Appeals Court Declines to Rule on Constitutionality of Presidential Power to Shut Down Charities

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Date: 
August 31, 2009

On Aug. 24, 2009, the U.S. Court of Appeals for the Ninth Circuit upheld a lower court decision that declined to consider the constitutionality of the President's authority to designate terrorists under the International Emergency Economic Power Act (IEEPA) because plaintiff Humanitarian Law Project (HLP) has not been designated.  The Department of Treasury (Treasury) licensing regulations were not considered for similar reasons. However, the court found the Secretary of Treasury's authority to designate organizations is constitutional because it "is adequately constrained by criteria in the Executive Order."   The term "services" in IEEPA's description of prohibited material support to terrorist was also upheld.

In a series of lawsuits and appeals HLP has challenged the constitutionality of two laws authorizing counterterrorism measures that can be taken against charities: IEEPA and the Antiterrorism and Effective Death Penalty Act (AEDPA). HLP wants to provide human rights training and other humanitarian services to two groups listed as Specially Designated Global Terrorists (SDGT) under IEEPA, but says it has declined to do so because it fears it will be designated and have its assets frozen under IEEPA and Bush Executive Order (EO) 13224.

The court held that HLP cannot challenge the President's designation authority because it has not been designated itself, saying "We disagree with HLP's contention that self-censorship suffices for injury-in-fact because IEEPA on its face does not regulate speech, but conduct."

The court also said that "Enforcement was neither threatened nor imminent."  The ruling raises a serious question about what level of risk a charity must assume in order to have sufficient injury or threat of injury to have standing to sue. The only sanction Treasury has used against charities is freezing and seizing assets, effectively shutting them down. There is not a preliminary phase where enforcement is threatened, since Treasury applies full sanctions "pending investigation" (see KindHearts case information). The court's opinion ignores this fact.
 

The court also declined to consider the constitutionality of Treasury's licensing regulations that allow it to grant exceptions to IEEPA's ban on transactions with terrorist organizations because HLP had not applied for or been denied a license to carry out its human rights programs.
 

The Secretary of Treasury's designation authority grant by EO 13224 was held not unconstitutionally vague because it is "aimed at stopping aid to terrorists," a purpose "unrelated to the content of the expression." The court also notes that a Treasury designation "is subject to reconsideration, after which a written decision must be furnished… and are subject to judicial review." (These minimal legal processes were held to be a denial of due process by the court in KindHearts.)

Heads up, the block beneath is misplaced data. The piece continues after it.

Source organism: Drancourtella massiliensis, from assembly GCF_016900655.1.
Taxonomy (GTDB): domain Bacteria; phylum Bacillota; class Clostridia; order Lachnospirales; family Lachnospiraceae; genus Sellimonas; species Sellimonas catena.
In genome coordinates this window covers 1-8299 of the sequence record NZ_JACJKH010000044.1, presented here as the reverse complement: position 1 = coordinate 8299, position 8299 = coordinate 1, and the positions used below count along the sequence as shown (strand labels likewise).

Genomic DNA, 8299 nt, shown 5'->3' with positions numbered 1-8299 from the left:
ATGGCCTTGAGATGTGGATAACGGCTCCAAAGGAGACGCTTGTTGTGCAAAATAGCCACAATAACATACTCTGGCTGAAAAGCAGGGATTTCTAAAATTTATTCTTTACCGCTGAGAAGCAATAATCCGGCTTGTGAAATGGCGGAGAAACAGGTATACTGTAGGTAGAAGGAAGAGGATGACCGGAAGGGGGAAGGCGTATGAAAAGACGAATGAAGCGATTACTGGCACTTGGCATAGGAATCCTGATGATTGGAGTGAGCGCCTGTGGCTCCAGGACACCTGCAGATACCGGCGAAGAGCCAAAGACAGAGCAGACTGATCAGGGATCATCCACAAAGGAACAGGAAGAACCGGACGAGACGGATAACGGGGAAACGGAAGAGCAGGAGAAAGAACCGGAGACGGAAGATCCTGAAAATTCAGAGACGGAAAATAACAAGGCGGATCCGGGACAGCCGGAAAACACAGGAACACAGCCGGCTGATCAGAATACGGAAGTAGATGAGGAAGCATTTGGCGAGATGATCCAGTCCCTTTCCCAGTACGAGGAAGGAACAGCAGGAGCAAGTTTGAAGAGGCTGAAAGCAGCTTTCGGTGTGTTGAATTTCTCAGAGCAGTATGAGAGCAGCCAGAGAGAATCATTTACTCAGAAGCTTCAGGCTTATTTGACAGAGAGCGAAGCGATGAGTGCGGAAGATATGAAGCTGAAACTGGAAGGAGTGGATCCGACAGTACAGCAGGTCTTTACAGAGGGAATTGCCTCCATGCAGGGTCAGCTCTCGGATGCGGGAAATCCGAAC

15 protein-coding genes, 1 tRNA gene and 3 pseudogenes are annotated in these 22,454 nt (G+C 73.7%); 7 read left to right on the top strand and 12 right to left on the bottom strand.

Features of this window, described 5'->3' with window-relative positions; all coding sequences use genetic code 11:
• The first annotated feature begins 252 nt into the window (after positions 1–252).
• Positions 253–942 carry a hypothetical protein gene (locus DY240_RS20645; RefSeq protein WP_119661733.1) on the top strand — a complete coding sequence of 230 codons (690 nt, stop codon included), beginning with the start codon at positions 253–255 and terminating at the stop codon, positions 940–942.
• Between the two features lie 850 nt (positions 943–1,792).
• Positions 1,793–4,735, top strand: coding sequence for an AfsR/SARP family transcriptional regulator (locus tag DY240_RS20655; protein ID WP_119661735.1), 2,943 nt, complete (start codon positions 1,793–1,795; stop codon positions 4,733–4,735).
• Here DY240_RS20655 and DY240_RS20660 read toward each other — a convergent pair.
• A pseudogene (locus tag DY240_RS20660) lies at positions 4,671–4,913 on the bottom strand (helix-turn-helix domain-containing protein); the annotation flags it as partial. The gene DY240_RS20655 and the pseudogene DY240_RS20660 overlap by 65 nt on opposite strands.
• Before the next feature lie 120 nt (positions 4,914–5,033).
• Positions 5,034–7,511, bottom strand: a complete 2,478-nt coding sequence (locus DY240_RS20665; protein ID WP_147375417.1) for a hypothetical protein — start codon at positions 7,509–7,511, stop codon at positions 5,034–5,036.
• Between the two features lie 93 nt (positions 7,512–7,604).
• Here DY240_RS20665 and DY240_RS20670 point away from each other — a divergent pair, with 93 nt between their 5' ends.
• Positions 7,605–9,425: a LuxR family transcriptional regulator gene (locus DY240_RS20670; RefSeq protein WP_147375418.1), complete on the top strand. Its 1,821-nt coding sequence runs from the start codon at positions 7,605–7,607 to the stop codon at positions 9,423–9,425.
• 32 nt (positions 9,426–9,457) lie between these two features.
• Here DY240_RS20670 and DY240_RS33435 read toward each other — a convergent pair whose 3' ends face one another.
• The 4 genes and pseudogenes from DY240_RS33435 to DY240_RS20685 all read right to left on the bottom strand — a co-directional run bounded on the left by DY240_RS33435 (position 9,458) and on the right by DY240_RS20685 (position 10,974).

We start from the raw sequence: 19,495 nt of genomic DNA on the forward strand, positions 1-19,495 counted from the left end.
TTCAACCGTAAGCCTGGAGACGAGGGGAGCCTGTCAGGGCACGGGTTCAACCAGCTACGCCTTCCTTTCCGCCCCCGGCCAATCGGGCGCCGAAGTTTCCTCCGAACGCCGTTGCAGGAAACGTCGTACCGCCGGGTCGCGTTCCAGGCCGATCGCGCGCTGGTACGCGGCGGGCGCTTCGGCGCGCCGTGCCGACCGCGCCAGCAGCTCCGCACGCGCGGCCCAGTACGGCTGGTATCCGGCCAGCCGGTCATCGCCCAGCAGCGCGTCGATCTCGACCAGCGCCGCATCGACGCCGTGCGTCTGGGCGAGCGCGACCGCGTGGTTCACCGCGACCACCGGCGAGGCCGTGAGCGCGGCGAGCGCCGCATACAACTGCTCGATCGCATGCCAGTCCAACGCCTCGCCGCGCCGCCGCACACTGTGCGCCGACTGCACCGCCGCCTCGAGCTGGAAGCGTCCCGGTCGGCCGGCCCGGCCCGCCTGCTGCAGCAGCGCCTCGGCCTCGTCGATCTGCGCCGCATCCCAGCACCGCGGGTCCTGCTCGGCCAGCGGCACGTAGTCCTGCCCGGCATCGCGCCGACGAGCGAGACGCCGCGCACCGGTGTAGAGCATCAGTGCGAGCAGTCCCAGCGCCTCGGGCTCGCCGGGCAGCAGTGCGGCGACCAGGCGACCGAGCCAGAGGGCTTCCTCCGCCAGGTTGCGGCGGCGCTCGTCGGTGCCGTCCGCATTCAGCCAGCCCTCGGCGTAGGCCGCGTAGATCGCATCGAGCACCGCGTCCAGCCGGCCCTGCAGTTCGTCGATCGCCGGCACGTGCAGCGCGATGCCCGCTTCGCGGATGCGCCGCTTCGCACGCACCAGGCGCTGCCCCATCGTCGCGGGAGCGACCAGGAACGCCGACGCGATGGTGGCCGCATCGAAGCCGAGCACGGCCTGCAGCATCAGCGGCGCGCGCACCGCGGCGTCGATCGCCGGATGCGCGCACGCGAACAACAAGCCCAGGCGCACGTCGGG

The court found that including the term "services" in the definition of prohibited material support is sufficiently clear because Treasury regulations provide examples. These include "legal, accounting, financial, brokering, freight forwarding, transportation, public relations, educational, or other services." (31 CFR 594.406(b)) The court goes on to say that "The examples take out the guesswork that troubled us in HLP III" which considered the term service as defined in AEDPA and found it to be unconstitutionally vague.
 

In language that may provide some comfort to nonprofits the court said that "HLP is concerned that the term could ensnare independent advocacy undertaken for the benefit of the PKK and LTTE. It would undoubtedly offend the First Amendment if the regulations were to prohibit independent advocacy. However, they don't. And we see no basis for supposing that they might." (emphasis added) Further on court notes that "The government's position is that the term "services" in Executive Order 13224 does not reach independent advocacy."
 

The court's summary of IEEPA explains that it empowers the President to declare that a national emergency because of an "unusual and extraordinary threat" to national security from a foreign source. It also notes that the President "must consult Congress" before declaring such an emergency, and "the President's actions are to be reviewed periodically by Congress." Once the emergency is declared, the President can "block" all the property of the foreign source of the threat. A provision important to charities bars the President from blocking "donations of food, clothing and medicine, intended to be used to relieve human suffering, unless the President determines that such donations would 'seriously impair his ability to deal with any national emergency."   By declaring an emergency based on the 9/11 attacks on Sept. 23, 2001, President George W. Bush specifically included humanitarian aid in the list of prohibited transactions with designated terrorist organizations.